Signs of the Times

Illustration by Irena Roman of Columbia's Low Library underneath constellations
Irena Roman

If the path to enlightenment begins with the mapping of the stars, as the ancient astronomers taught, students standing in the vestibule of Low Library for the first time are well-positioned — although they might not notice it.

To be fair, one would expect a celestial representation to be displayed high up, perhaps on the ceiling. But in the atrium of Low, one must look downward to see the heavens. There, in the floor, encircling the fluted pedestal of Athena like a hammered belt of light, and partly obscured by rubber mats, lies a familiar-looking configuration: the signs of the zodiac, artfully rendered in eight panels in a marble mosaic.

To the modern observer, these brass bas-reliefs, worn flat by a century of foot traffic, might spark thoughts of The Secret Language of Birthdays or tabloid advice about whose letters to burn. But students entering the library on the first day of classes in early October 1897 knew just what the signs embodied. “The zodiac represents the cosmos,” says Barry Bergdoll, professor of architectural history at Columbia and the Philip Johnson Chief Curator of Architecture and Design at MoMA, “and the quest to encompass in a single building the sum total of knowledge.”

What the students would not likely have known — and what few know today — was how much attention had been devoted to bringing the zodiac to the library.

Seth Low himself, his wife Annie Curtis Low, the University’s Beaux-Arts architect Charles McKim, ironmaster John Williams, a marble worker named E. B. Tompkins, and members of a Special Committee all collaborated, by way of letters, meetings, resolutions, and votes, to situate the reliefs in the building.

What was really occurring was a relocation, because the signs had been created for McKim’s New York State Building at the 1893 Columbian Exposition in Chicago. They were cast by Williams, a Manhattan smithy whose shop was renowned for its hand-forged work, and one possible destination after the World’s Fair was McKim’s Boston Public Library. Instead, Williams helped steer them to the center of the newly named Columbia University.

In a September 1896 letter to Low, a very pleased McKim wrote that Williams and his friend Tompkins, “knowing my desire to secure this pavement for the Library,” had offered to donate, set, and present it gratis to the University. “The octagonal frame . . . as by a miracle, exactly fits the space between the steps of approach leading to the President’s room on one side and the Trustees on the other,” he wrote.

McKim’s interests extended much further than the line between these two rooms, according to Bergdoll. The architect’s expertise referred to the French academic tradition of the late 18th and 19th centuries and a history of thinking about ways to unify a processional axis with iconography of knowledge and the pursuit of knowledge.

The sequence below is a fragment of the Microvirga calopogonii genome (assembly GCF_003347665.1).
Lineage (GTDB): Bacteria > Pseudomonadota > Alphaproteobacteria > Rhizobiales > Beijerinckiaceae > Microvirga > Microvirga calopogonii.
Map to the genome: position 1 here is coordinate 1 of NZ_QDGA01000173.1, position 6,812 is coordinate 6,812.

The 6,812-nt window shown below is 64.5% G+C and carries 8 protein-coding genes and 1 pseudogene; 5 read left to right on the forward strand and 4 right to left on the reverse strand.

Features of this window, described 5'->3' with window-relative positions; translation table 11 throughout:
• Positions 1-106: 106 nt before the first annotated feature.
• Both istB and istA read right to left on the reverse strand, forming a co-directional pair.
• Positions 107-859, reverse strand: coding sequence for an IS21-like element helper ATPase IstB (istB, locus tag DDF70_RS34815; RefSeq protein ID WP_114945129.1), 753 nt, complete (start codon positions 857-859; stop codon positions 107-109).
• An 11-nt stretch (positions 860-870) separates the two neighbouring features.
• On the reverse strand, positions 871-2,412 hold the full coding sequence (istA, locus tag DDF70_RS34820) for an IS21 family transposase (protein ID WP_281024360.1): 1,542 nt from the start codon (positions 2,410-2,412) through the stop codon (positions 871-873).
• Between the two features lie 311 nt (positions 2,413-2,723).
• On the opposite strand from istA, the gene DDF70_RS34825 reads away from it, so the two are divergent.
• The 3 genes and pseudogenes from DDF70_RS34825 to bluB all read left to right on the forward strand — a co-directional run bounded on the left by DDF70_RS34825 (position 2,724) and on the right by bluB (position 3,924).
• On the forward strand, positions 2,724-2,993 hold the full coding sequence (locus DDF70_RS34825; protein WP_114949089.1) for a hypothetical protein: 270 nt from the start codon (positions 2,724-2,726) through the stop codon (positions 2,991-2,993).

“The zodiac is traditional in libraries in general and in Beaux-Arts libraries in particular,” Bergdoll says. “Low Library is the center of the campus universe, and the zodiac is in the center of the vestibule, as kind of prelude to the dome. You come into the building, walk over the zodiac — over the celestial sphere — through the marble columns, and are drawn to the light in the rotunda. The dome is painted blue. Originally there was hanging from the dome a glass sphere, and the dome was painted with stars. This celestial theme runs through the iconography of the building, enhanced for many years by the sundial placed on an axis with the library on the other side of 116th Street — College Walk — a link between the two halves of the campus.”

In the 1890s, visitors to Low would have grasped the reference. “Educated people understood what these things symbolized,” says Andrew Dolkart, the James Marston Fitch Professor of Historic Preservation at Columbia’s Graduate School of Architecture, Planning and Preservation. “People knew how to look. It was part of society. You were trained to be well versed in classical knowledge.”

In other words, nobody on “the Acropolis of America,” as Morningside Heights was known, had to explain the zodiac or point out that Athena was the goddess of wisdom.

Yet even though the zodiac circle and the bust of Athena signaled Low’s (or perhaps only McKim’s) allegiance to Periclean Athens, Columbia had recently abandoned Greek as an admission requirement. True, freshmen were still required to take Greek and Latin, and rhetoric was still a required course for freshmen, sophomores, and juniors, but the new way in pointed to a new way out — a different kind of literacy, epitomized by the expansion of the college into a university.

“Being versed in classicism is the old idea that a perfect education was a classical education,” Dolkart says. “We have a much broader notion of what education is today. We have a broader, more open view of what an educated individual is.”